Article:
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Despite bumpy test ride, city officials convinced Musk’s O’Hare express can work

Elon Musk, co-founder and chief executive officer of Tesla Inc., arrives in a modified Tesla Model X electric vehicle during an unveiling event for the Boring Company Hawthorne test tunnel in Hawthorne, Calif., on Tuesday, Dec. 18, 2018. | Robyn Beck/Pool Photo via AP

Elon Musk, co-founder and chief executive officer of Tesla Inc., arrives in a modified Tesla Model X electric vehicle during an unveiling event for the Boring Company Hawthorne test tunnel in Hawthorne, Calif., on Tuesday, Dec. 18, 2018. | Robyn Beck/Pool Photo via AP

After a bumpy, but exhilarating California test ride, a delegation of city officials returned home Wednesday more convinced than ever that Elon Musk’s plan to build a “Tesla-in-a-tunnel” high-speed transit system between downtown and O’Hare Airport would be “transformational for Chicago,” as one said.

Deputy Mayor Bob Rivkin, who led the Chicago delegation, said he wasn’t scared when the TeslaX he was riding in descended into the tunnel, and he didn’t suffer from motion sickness after the choppy, 45-mile-an-hour ride.

That’s less than half the speed that the visionary billionaire of Tesla and SpaceX fame has promised for the $25, 12-minute ride from downtown’s Block 37 to O’Hare Airport aboard an electric vehicle seating sixteen passengers.

“The tunnel is well-lit. You can see the turns in front of you,” Rivkin said. ” … You just get a sense of the simplicity of the whole thing. It’s a tunnel with a Tesla in it.”

He added: “This sort of notion that this is some kind of crazy, untried technology is just misinformed.”

Elon Musk's high-speed transit system in a tunnel in suburban Los Angeles | Provided/Matt OShea

Elon Musk’s high-speed transit system in a tunnel in suburban Los Angeles | Provided/Matt OShea

Rivkin acknowledged that Musk is controversial. “But there is no doubt that he and his team are brilliant engineers and they get stuff done. The application of these re-energized and re-imagined tunneling techniques would be transformative for Chicago,” he said. ” … Our visit here has confirmed for me what a fantastic project this would be for Chicago.”

After the “proof of concept” tunnel demonstration event in suburban Los Angeles, Musk admitted the ride was bumpy and “a little rough around the edges” but only because he “ran out of time” before the test.

His paving machine also didn’t operate quite as fast as he had hoped. With more time and fewer kinks, Musk promised that the ride would be “smooth as glass.”

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Rivkin was unfazed by the hiccups.

“It was bumpy for now because the track on which the car was riding had just been completed and the smoothing machine had not completely smoothed it out. But that’s not gonna be a problem going forward,” he said.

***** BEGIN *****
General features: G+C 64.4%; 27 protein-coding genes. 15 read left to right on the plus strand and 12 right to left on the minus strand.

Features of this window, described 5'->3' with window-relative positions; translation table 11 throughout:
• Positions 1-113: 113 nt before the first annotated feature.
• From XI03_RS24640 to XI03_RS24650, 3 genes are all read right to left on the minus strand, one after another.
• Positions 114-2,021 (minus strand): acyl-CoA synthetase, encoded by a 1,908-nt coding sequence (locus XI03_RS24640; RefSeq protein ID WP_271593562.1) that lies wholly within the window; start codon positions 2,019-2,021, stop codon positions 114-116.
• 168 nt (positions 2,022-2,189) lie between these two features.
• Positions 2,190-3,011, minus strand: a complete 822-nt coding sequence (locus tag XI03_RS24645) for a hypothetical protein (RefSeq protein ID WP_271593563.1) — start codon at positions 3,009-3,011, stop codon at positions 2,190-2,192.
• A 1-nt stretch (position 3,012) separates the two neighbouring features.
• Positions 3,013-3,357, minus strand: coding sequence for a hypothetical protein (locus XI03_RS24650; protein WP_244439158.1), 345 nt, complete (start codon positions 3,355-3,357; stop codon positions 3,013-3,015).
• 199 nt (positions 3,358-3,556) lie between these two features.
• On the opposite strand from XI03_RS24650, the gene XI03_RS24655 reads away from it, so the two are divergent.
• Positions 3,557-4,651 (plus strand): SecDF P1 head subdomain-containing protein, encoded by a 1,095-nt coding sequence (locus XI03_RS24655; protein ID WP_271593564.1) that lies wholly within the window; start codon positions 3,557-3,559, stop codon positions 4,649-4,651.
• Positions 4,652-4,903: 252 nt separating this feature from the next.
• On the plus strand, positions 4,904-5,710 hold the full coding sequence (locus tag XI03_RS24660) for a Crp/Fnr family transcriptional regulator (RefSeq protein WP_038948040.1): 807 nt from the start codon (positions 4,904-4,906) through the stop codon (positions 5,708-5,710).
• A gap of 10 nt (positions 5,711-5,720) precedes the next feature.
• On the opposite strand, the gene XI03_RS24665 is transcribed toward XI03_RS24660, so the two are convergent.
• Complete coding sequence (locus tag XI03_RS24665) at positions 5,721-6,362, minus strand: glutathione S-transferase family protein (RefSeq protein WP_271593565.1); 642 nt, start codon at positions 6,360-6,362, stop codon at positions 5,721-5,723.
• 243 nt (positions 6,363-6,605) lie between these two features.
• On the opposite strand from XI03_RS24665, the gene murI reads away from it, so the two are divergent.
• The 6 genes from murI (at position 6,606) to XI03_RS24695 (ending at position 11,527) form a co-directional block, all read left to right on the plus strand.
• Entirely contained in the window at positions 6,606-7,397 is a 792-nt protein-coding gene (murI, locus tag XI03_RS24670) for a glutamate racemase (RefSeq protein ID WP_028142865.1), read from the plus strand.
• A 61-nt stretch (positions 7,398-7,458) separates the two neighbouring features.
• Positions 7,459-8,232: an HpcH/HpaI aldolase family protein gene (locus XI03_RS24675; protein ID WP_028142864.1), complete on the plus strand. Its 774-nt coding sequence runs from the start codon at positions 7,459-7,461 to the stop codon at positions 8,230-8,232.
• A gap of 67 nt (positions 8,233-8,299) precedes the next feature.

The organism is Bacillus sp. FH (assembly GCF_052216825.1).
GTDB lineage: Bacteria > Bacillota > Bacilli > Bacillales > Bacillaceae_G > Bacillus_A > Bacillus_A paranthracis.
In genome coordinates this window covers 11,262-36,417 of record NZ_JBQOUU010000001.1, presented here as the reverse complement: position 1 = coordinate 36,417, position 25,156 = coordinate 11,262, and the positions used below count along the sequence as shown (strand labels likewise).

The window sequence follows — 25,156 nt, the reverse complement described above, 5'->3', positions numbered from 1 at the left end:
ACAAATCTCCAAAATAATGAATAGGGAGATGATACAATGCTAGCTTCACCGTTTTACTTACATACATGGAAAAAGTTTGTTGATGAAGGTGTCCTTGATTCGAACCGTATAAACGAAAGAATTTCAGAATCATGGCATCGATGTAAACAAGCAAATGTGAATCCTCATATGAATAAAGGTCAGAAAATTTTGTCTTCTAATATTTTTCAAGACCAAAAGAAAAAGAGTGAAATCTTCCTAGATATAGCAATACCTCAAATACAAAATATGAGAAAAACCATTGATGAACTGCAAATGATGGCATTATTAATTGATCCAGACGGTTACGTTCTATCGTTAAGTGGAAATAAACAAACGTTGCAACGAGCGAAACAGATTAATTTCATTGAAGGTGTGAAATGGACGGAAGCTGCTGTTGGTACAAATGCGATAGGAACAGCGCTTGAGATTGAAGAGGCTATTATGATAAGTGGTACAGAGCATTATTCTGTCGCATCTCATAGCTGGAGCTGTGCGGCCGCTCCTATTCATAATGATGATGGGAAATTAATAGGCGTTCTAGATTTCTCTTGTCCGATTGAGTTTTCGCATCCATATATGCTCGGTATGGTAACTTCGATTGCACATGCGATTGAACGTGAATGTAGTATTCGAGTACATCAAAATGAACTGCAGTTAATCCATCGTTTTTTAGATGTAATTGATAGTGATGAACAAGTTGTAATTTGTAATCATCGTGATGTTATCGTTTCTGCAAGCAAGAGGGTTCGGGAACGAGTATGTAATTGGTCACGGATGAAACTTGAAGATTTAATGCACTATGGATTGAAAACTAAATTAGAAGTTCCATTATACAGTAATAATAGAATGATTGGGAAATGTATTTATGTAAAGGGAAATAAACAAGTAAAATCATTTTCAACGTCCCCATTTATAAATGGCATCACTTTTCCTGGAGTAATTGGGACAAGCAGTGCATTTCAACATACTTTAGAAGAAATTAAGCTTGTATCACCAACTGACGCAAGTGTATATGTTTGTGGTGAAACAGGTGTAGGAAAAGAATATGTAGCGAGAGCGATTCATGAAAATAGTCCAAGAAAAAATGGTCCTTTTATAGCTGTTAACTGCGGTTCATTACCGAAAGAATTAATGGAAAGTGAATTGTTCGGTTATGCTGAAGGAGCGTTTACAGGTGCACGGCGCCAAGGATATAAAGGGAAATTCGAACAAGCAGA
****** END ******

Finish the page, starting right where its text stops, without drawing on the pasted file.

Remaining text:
Ald. Matt O’Shea (19th), chairman of the City Council’s Aviation Committee, was one of six aldermen who went along for what they said truly was a thrill ride of a lifetime.

“It wasn’t the smoothest of rides. But it was the launch. He mentioned during his speech that they will be correcting that. It was just exciting to be in a tunnel like this. The ride was exciting. I wasn’t scared at all. It was neat,” O’Shea said.

“There’s always reservations. … This isn’t anything anybody is interested in rushing into. But, I look forward to continuing to talk about this. There are possibilities here.”

City officials take a test drive on Elon Musk's high-speed transit system in a tunnel in suburban Los Angeles earlier this week. | Provided/Matt O'Shea

City officials take a test drive on Elon Musk’s high-speed transit system in a tunnel in suburban Los Angeles earlier this week. | Provided/Matt O’Shea

O’Shea said he comes away from the test ride as a true believer in the enigmatic Musk.

“When he talked about building a vehicle that turned out to be Tesla, people dismissed him and look what he did. When he talked about building rocket ships, they said it was impossible and his company has 20 missions and an international space station,” O’Shea said.

Despite the delegation’s optimism, some candidates for mayor have raised questions about the project in Chicago.

Mayoral candidate Paul Vallas has branded Musk’s O’Hare express project “fool’s gold” that will “collapse of its own weight.”

He has argued that the $1 billion project will never get built because of concerns ranging from environmental impacts, regulatory approvals and financing costs to the premium fare market, what lies underground and Musk’s unproven, low-cost, high-speed tunneling technology.

Even so, Rivkin hopes to have a contract with The Boring Co. hammered out and introduced to the City Council during the first quarter of next year.

“It’s understandable people would have concerns. But, there really is no risk. … I’m confident that, if people focus on the transformative nature of the project and the incredibly low risk to the city financially and otherwise, they will be supportive,” Rivkin said.

“This is all on Musk’s nickel. … He is betting that people will flock to this and pay fares that … will be enough to pay for construction costs and perhaps make him a profit. There’s a chance that it won’t. But, that’s all on him.”

O’Shea doesn’t necessarily disagree. But he said City Council approval of a Musk contract should be postponed until Chicagoans choose a new mayor.